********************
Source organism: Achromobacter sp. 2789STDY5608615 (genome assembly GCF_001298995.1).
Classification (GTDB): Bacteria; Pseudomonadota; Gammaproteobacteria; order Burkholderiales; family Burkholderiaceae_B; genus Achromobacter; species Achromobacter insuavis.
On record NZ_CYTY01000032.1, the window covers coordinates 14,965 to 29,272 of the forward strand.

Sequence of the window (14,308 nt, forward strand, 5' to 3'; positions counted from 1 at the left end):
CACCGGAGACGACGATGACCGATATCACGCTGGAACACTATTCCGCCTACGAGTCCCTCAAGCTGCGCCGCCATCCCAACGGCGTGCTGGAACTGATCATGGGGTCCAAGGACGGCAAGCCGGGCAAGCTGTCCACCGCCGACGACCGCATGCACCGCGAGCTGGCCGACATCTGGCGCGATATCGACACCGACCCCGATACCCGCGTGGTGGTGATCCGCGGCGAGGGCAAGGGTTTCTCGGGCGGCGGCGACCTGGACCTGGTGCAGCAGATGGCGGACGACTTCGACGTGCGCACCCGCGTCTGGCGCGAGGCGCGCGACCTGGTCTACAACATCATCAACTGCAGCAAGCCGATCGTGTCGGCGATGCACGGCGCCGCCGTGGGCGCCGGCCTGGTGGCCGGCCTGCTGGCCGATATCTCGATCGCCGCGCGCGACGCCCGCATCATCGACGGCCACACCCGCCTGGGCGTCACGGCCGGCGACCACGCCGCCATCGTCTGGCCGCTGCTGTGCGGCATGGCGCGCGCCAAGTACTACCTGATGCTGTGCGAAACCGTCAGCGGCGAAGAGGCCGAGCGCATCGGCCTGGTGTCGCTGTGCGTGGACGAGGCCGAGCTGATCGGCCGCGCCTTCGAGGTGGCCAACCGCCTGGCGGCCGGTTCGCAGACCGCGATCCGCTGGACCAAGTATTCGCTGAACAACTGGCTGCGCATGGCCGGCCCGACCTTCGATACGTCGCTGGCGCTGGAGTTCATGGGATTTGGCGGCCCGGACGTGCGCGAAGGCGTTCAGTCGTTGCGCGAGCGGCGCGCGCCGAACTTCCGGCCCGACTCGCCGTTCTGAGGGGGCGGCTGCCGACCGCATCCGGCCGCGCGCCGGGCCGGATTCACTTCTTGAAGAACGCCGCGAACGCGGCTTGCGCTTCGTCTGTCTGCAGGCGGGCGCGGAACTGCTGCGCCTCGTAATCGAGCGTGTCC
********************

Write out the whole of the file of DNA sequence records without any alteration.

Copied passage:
Source organism: Achromobacter sp. 2789STDY5608615 (genome assembly GCF_001298995.1).
Classification (GTDB): Bacteria; Pseudomonadota; Gammaproteobacteria; order Burkholderiales; family Burkholderiaceae_B; genus Achromobacter; species Achromobacter insuavis.
On record NZ_CYTY01000032.1, the window covers coordinates 14,965 to 29,272 of the forward strand.

Sequence of the window (14,308 nt, forward strand, 5' to 3'; positions counted from 1 at the left end):
CACCGGAGACGACGATGACCGATATCACGCTGGAACACTATTCCGCCTACGAGTCCCTCAAGCTGCGCCGCCATCCCAACGGCGTGCTGGAACTGATCATGGGGTCCAAGGACGGCAAGCCGGGCAAGCTGTCCACCGCCGACGACCGCATGCACCGCGAGCTGGCCGACATCTGGCGCGATATCGACACCGACCCCGATACCCGCGTGGTGGTGATCCGCGGCGAGGGCAAGGGTTTCTCGGGCGGCGGCGACCTGGACCTGGTGCAGCAGATGGCGGACGACTTCGACGTGCGCACCCGCGTCTGGCGCGAGGCGCGCGACCTGGTCTACAACATCATCAACTGCAGCAAGCCGATCGTGTCGGCGATGCACGGCGCCGCCGTGGGCGCCGGCCTGGTGGCCGGCCTGCTGGCCGATATCTCGATCGCCGCGCGCGACGCCCGCATCATCGACGGCCACACCCGCCTGGGCGTCACGGCCGGCGACCACGCCGCCATCGTCTGGCCGCTGCTGTGCGGCATGGCGCGCGCCAAGTACTACCTGATGCTGTGCGAAACCGTCAGCGGCGAAGAGGCCGAGCGCATCGGCCTGGTGTCGCTGTGCGTGGACGAGGCCGAGCTGATCGGCCGCGCCTTCGAGGTGGCCAACCGCCTGGCGGCCGGTTCGCAGACCGCGATCCGCTGGACCAAGTATTCGCTGAACAACTGGCTGCGCATGGCCGGCCCGACCTTCGATACGTCGCTGGCGCTGGAGTTCATGGGATTTGGCGGCCCGGACGTGCGCGAAGGCGTTCAGTCGTTGCGCGAGCGGCGCGCGCCGAACTTCCGGCCCGACTCGCCGTTCTGAGGGGGCGGCTGCCGACCGCATCCGGCCGCGCGCCGGGCCGGATTCACTTCTTGAAGAACGCCGCGAACGCGGCTTGCGCTTCGTCTGTCTGCAGGCGGGCGCGGAACTGCTGCGCCTCGTAATCGAGCGTGTCC